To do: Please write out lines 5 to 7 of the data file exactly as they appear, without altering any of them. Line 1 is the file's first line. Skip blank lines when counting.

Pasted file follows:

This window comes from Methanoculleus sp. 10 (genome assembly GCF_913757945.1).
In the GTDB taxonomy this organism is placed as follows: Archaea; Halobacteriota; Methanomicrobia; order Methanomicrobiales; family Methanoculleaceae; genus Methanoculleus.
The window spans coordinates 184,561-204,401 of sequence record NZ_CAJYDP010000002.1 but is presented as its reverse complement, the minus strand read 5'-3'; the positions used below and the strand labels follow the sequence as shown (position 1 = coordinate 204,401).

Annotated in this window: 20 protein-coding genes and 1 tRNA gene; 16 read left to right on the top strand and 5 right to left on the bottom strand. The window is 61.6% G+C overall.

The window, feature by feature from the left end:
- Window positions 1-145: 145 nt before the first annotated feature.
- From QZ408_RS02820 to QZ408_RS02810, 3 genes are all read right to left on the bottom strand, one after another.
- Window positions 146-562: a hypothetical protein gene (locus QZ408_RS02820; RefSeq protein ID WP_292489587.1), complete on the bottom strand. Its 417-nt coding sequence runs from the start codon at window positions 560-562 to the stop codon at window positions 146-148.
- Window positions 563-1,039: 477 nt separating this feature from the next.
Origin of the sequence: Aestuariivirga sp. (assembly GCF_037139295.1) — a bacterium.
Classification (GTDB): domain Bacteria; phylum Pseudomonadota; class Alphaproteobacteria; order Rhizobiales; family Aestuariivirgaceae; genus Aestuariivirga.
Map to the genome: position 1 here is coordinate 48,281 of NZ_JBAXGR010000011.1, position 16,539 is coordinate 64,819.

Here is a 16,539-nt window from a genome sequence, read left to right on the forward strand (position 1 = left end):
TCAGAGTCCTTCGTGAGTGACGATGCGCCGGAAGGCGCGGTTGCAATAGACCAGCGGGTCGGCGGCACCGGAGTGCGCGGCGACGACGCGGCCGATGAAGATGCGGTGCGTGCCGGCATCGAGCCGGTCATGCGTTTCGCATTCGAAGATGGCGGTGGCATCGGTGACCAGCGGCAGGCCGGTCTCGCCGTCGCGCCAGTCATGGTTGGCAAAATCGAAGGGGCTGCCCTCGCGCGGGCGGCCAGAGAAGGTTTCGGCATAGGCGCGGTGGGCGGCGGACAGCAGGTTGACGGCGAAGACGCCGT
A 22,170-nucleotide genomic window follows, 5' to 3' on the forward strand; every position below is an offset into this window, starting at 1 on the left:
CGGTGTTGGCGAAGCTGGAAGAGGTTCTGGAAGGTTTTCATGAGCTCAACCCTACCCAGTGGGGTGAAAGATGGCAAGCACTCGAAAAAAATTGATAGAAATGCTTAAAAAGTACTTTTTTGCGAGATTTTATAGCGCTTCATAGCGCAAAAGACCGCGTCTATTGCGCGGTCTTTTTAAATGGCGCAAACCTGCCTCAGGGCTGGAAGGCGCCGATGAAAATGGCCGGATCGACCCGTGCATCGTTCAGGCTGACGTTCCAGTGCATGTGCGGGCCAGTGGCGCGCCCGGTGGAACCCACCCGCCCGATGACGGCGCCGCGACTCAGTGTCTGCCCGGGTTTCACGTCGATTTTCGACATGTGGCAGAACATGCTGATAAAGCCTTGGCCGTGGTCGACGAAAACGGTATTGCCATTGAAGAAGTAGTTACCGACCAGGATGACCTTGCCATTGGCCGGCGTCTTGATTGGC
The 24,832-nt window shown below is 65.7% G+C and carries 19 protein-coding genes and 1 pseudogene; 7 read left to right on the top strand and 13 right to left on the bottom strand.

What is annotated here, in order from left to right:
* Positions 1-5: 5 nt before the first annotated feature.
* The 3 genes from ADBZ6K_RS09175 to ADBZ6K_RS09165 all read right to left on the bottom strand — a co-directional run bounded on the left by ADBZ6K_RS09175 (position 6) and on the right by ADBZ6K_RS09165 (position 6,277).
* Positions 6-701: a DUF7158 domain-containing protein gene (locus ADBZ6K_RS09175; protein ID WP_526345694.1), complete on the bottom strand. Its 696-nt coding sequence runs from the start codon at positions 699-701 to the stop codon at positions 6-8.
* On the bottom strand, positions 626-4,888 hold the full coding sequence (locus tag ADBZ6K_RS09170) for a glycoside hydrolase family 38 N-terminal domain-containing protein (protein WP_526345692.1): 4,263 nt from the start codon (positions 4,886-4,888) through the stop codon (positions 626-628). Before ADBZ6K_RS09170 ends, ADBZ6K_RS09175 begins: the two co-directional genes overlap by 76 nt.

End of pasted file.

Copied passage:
The window, feature by feature from the left end:
- Window positions 1-145: 145 nt before the first annotated feature.
- From QZ408_RS02820 to QZ408_RS02810, 3 genes are all read right to left on the bottom strand, one after another.